Taken from an article in the Herald-Star published on 11-13-1978.


The Flying Dutchman recounts stories of Coach Cartledge from the Steubenville Herald-Star.

Over one-hundred years of gridiron glory. Over six-hundred all-time victories vs some of this states - and points beyond - most powerful and feared high school aggregations, and backed by some of the most loyal and passionate fans on the planet, the mighty-mighty Big Red of Steubenville High has left its imprint from one end of the buckeye state to the other - early and often! Little difference was made to the throngs of fans where their beloved "Stubbers" would engage the enemy, traveling at times hundreds of miles to root, root, root their boys on to victory. In 1927, over 2,000 love-sick die-hards made the long treck to western Ohio to give their full support to coach Punque Cartledge and his famous rough house warriors when they traveled all the way to Dayton by auto, rail and even air for a huge show-down with the large, Orange Crush, juggernaut from Stivers High.
Big Red went down to defeat that late fall day to undefeated Stivers boys by the sum of 13-12. But, it took two fumbled punts and the failure to gain the two extra, point-after-touchdown attempts to stop the Cartledgemen. It was the Villes first defeat on the field since the seventh game of the 1924 campaign, Steubenville was deep in the thro's of one of Ohio's first prep dynasties.
But home is where the heart and soal of the Big Red bleeds its brightest. In 1930 the thousands of followers of the football fortunes of the Stubs exploded with an all new sense of pride with the opening of the schools new football powerplant which would become known through-out the land as, Harding Stadium, and to its most recent fans, "Death Valley."
The great, Big Red historian, Man-O-War, shares with us that The Reds all-time record for battles fought in the confines of Harding Stadium is a staggering, 403 wins, 133 losses and 11 ties.
Without a long search of the records, a complete count of early attendance records is almost impossible to relate, but it was estimated in 1937 that well over 600,000 fans had "pushed through the turnstiles" to view the Red and Black in action from 1921 to 1933!
However, Harding Stadium was just one of five different fields that the Big Red has used and called home for their playing grounds. History shows us at this time, that the original football lot to be used was at the old Steubenville fairgrounds, where the Wheeling Steel plant stood. Not after too many years the gridiron battles were moved to what was called, "The Means Field" which was near what is now the Virginia Avenue residential section of town. The third location to be used was on the infield of the, Ross Park Race Track, that once was at Pleasant Heights. Then came the old, North End Field, which was the site of all home games from around 1919 to 1929. For many years after Harding Stadium opened North End Field was still used as the practice ground to "whip the boys to perfection."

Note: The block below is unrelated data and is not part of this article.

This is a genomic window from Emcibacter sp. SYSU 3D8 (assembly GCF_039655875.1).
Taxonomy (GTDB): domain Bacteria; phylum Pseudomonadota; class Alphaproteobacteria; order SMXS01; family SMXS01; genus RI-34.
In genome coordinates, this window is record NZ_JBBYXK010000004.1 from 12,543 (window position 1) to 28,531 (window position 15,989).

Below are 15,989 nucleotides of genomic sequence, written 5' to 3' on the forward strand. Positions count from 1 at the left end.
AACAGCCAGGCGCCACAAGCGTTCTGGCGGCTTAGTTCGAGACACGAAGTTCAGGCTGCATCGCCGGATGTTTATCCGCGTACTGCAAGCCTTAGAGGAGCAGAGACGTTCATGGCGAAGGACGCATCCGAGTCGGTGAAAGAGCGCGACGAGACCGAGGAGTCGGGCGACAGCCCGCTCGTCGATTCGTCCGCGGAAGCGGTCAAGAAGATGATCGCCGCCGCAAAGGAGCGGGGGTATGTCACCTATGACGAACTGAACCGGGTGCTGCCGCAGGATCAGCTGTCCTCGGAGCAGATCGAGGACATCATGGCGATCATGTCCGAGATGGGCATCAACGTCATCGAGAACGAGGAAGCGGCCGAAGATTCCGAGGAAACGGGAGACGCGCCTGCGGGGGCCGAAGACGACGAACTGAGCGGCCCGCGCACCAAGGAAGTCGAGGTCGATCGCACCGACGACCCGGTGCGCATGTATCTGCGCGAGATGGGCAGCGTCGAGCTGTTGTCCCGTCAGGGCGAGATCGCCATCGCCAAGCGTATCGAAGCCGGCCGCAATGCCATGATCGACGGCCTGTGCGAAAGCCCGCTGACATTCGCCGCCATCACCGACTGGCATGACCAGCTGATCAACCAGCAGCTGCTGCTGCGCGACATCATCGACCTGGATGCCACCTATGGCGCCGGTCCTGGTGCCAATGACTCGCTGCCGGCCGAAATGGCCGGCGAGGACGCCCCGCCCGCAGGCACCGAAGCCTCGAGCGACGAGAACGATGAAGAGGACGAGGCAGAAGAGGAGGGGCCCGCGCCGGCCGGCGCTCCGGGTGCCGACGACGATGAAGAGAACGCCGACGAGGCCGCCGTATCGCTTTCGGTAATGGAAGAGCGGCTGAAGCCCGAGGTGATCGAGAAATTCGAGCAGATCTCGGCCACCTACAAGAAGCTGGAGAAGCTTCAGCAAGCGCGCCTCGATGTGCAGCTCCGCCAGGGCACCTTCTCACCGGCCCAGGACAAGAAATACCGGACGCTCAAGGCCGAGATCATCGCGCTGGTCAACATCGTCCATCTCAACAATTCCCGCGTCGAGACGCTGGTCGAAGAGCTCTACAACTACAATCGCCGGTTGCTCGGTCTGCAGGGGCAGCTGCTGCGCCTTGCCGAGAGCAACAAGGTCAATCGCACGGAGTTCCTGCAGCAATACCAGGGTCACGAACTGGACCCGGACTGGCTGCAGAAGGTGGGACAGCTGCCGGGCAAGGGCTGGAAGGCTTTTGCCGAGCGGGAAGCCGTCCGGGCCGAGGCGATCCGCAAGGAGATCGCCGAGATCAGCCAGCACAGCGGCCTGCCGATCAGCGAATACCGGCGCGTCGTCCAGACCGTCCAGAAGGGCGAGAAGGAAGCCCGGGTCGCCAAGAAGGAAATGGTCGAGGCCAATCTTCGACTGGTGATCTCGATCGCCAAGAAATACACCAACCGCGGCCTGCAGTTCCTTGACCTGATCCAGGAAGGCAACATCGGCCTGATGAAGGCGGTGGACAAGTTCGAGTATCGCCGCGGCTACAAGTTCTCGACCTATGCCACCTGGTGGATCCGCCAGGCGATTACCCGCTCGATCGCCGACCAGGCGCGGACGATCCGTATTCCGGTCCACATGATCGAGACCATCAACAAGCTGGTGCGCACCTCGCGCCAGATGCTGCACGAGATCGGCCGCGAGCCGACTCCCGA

Harding Stadium was once described as, "one of the most imposing high school football layouts in Ohio." Over the many years of use it has seen its share of improvements and up-keep. And one improvement that was added and met with instant approval was the scoreboard.
Steubenville sports historian, Frank Y. Linton recorded for all future Big Red and Central fans
the story of the early scoreboards being and its designer and builder.
Harry McFeely, a retired Weirton Steel Company engineer, got the idea of an electric scoreboard, and with the help of his neighbor, Harry Thomas, decided to build it, and soon after the two of them went to work on the project in a backyard garage on Lawson Avenue. McFeely said that the Booster Club of Steubenville High School furnished the funds for all the material which came to be about $8,000. He also made it clear that all of the work was done on a volunteer basis, with he and his friends totaling some 4,000 man-hours.
"Among the parts were about 1,000 miles of wiring, 2,000 relays, and about 9,000 soldered joints" added McFeely. He then said that the scoreboard was built in sections so that it could be moved to the stadium. He also reported that the original scoreboard had a large stainless steel clock which was furnished by the district casket manufacturer.
The scoreboard was then erected and made to function just in time for the first football game of the 1946 campaign. As was expected a very large and anxious crowd was on hand for the big unveiling. A huge curtain - borrowed from the Capitol Theater - was used to cover the latest addition to the stadium. Just after the pre-game festivities the curtain was withdrawn to a thunderous applause of approval for Mr. McFeely and his creation. Central then followed with a close 2-0 win over the Big Red.
Not realizing what a wonderful job that he had done in his time consuming labor of love, McFeely was called into the office of the President of Weir Steel, Thomas Millsop. Millsop told Harry that he wanted a scoreboard in Weirton Stadium just like the one in, and he only had two weeks to get the job done!


FIVE-STRAIGHT undefeated teams from 1922-1926 to 45 of some of Ohio and Pennsylvania's best scholastic grid teams of that era,(One loss in 1924 to Carnegie College Freshmen). TWO-TIME state champions (1925&1926). A grand total of 1,295 points scored for the Big Red as opposed to only 98 for the enemy. 35 shut-outs out of 46 games.